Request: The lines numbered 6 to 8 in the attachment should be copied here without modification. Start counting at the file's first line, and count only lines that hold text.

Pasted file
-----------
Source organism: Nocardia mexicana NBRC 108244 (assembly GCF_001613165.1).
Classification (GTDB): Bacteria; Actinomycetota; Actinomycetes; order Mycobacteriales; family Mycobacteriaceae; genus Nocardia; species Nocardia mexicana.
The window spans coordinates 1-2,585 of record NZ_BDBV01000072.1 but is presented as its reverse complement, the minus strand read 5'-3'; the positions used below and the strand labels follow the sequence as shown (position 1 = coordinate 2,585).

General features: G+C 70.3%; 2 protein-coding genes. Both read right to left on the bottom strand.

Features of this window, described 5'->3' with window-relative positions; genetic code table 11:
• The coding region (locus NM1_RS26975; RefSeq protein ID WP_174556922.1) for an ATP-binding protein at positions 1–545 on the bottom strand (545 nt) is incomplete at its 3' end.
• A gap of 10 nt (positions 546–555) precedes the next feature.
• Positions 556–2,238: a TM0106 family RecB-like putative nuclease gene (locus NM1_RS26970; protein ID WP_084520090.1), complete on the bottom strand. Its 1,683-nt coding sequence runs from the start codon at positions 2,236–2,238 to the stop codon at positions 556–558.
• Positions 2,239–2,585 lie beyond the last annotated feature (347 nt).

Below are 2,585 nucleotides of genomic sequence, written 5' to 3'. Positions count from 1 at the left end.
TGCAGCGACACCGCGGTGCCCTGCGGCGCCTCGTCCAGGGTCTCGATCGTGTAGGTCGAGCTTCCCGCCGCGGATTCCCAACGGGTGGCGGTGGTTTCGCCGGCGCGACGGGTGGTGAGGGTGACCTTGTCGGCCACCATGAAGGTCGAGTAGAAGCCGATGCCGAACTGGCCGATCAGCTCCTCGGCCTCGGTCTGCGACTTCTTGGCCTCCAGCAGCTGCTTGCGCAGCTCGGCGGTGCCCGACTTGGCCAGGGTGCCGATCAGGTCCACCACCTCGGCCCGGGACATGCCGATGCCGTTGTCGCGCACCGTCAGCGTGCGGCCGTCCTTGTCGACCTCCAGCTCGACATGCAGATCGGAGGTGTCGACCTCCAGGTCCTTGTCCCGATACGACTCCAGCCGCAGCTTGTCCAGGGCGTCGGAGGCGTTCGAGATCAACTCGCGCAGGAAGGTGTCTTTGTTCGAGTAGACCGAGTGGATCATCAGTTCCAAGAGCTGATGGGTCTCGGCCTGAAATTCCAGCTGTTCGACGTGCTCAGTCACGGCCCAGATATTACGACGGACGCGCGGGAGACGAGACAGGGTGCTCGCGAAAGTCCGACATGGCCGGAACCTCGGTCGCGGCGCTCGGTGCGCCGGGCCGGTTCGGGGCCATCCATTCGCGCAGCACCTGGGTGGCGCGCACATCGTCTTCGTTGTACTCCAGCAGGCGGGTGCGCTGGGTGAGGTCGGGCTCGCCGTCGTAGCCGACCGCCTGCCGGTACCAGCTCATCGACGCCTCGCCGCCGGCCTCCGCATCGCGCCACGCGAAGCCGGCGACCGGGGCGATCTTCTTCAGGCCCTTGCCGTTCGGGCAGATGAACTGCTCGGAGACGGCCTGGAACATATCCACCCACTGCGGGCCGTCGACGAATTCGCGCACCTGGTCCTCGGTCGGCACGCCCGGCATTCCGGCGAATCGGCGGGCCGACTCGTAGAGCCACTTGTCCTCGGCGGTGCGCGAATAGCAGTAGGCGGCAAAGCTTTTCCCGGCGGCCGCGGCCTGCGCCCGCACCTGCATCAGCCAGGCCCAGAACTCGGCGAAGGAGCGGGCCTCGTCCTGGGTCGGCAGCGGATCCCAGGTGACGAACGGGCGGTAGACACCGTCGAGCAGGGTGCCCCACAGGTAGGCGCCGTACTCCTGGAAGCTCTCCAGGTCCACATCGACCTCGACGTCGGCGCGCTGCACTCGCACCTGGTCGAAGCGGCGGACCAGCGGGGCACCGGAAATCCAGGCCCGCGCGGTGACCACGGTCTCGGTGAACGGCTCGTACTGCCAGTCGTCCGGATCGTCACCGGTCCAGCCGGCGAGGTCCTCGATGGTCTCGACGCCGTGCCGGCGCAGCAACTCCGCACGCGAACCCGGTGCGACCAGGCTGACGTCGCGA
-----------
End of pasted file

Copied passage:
• The coding region (locus NM1_RS26975; RefSeq protein ID WP_174556922.1) for an ATP-binding protein at positions 1–545 on the bottom strand (545 nt) is incomplete at its 3' end.
• A gap of 10 nt (positions 546–555) precedes the next feature.
• Positions 556–2,238: a TM0106 family RecB-like putative nuclease gene (locus NM1_RS26970; protein ID WP_084520090.1), complete on the bottom strand. Its 1,683-nt coding sequence runs from the start codon at positions 2,236–2,238 to the stop codon at positions 556–558.